African Development Bank Steps Up Funding as China Boosts Role
Written by Rene Vollgraaff and David Malingha Doya | From Bloomberg
The African Development Bank is stepping up plans to finance power and rail projects as China boosts lending on the continent by half.
The Tunis-based lender is set to endorse this week the Africa50 Fund, which is targeting $10 billion of equity from an initial capital of $3 billion, to finance infrastructure projects. Central bank governors and finance ministers across the continent will meet from today at the bank’s annual conference in Rwanda’s capital, Kigali, to back the plan.
African nations have a funding shortfall of $50 billion a year to ease energy shortages and transport bottlenecks, according to the World Bank. The AfDB’s spending on the continent is dwarfed by China, which invested more than $13 billion in infrastructure in 2012, as the world’s second-largest economy boosts its reliance on Africa’s oil, coal and other commodities.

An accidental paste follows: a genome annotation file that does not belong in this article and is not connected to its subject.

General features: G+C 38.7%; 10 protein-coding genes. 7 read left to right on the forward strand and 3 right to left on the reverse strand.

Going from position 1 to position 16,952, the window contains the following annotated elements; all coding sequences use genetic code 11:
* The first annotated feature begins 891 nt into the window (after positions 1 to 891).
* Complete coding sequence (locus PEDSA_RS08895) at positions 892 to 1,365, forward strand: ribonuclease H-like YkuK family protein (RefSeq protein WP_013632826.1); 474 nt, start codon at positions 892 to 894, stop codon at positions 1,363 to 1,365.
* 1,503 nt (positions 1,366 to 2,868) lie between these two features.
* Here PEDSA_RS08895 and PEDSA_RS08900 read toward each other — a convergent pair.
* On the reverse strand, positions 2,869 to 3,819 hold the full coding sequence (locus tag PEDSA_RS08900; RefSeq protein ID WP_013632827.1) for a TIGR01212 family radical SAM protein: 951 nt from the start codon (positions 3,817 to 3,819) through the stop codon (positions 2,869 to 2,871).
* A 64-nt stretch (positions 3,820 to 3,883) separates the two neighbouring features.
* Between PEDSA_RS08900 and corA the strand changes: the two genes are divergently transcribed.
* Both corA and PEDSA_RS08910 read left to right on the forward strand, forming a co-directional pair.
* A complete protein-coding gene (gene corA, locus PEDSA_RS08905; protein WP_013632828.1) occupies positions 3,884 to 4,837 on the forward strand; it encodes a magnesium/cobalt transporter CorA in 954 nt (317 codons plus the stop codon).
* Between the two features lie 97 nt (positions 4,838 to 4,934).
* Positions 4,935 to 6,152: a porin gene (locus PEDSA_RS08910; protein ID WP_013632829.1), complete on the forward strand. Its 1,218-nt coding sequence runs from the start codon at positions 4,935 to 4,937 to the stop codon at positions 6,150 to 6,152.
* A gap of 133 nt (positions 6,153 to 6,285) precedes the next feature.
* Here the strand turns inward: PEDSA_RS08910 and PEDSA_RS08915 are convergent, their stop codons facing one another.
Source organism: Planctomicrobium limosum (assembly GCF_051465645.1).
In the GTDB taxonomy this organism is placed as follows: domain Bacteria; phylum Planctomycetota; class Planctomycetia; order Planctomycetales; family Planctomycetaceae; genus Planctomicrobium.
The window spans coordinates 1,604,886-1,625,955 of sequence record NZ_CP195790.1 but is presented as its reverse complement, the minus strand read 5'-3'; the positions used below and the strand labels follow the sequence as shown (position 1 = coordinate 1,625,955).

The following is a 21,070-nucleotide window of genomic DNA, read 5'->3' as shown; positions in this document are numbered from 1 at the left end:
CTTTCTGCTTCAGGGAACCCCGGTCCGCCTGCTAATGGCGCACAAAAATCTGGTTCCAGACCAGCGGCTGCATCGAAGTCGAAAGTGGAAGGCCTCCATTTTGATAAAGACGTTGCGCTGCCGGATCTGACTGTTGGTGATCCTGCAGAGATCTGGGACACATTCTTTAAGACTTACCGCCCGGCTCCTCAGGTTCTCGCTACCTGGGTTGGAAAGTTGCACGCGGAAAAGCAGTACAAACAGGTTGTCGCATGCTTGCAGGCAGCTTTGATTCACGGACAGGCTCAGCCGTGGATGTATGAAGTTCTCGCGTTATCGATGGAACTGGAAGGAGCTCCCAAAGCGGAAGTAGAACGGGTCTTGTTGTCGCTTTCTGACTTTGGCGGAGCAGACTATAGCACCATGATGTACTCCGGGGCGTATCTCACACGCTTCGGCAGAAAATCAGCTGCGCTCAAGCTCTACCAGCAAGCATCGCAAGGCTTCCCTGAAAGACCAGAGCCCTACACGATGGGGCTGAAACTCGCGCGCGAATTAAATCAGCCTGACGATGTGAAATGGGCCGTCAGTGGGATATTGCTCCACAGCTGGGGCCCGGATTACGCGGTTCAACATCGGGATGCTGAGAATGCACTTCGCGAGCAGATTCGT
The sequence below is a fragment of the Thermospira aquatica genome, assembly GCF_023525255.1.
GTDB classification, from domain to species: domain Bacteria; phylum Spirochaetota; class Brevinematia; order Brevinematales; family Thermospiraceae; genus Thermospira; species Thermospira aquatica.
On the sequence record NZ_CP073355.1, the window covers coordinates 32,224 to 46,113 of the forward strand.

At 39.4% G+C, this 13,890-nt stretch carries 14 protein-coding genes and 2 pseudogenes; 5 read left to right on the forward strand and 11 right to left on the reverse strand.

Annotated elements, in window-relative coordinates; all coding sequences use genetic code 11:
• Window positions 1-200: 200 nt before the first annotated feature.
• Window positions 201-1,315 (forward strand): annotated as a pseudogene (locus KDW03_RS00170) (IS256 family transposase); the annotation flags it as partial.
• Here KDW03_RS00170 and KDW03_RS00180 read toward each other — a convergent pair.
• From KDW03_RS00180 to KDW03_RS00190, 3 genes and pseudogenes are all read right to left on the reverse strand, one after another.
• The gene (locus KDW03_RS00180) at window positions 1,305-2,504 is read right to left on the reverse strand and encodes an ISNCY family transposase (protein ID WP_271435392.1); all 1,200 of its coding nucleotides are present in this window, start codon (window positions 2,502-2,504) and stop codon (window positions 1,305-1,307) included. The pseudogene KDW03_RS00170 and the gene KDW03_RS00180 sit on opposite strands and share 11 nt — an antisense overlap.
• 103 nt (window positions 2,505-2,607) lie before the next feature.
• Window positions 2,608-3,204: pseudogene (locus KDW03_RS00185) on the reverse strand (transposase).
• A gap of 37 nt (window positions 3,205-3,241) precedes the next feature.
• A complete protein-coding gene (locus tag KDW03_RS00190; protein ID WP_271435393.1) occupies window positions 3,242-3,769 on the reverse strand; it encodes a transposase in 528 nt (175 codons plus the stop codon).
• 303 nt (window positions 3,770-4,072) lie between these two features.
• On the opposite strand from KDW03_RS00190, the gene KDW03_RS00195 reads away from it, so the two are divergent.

“The AfDB is investing significantly into African infrastructure,” Joe Cosma, head of government and infrastructure at Ernst & Young in Johannesburg, said by phone. “They are investing a lot of time in working out how they can work with African governments to define infrastructure requirements and investment options. In a sense, they are competing with the Chinese.”
The AfDB approved funding of $9 billion in 2011, with infrastructure projects accounting for $3.4 billion of that, according to the lender. Chinese Premier Li Keqiang said on a visit to Africa this month that the government will boost its line of credit to African nations by $10 billion to $30 billion. He also pledged to almost double capital in the China-Africa Development Fund, which gives financing to Chinese companies for private equity deals, to $5 billion.
Read more at Bloomberg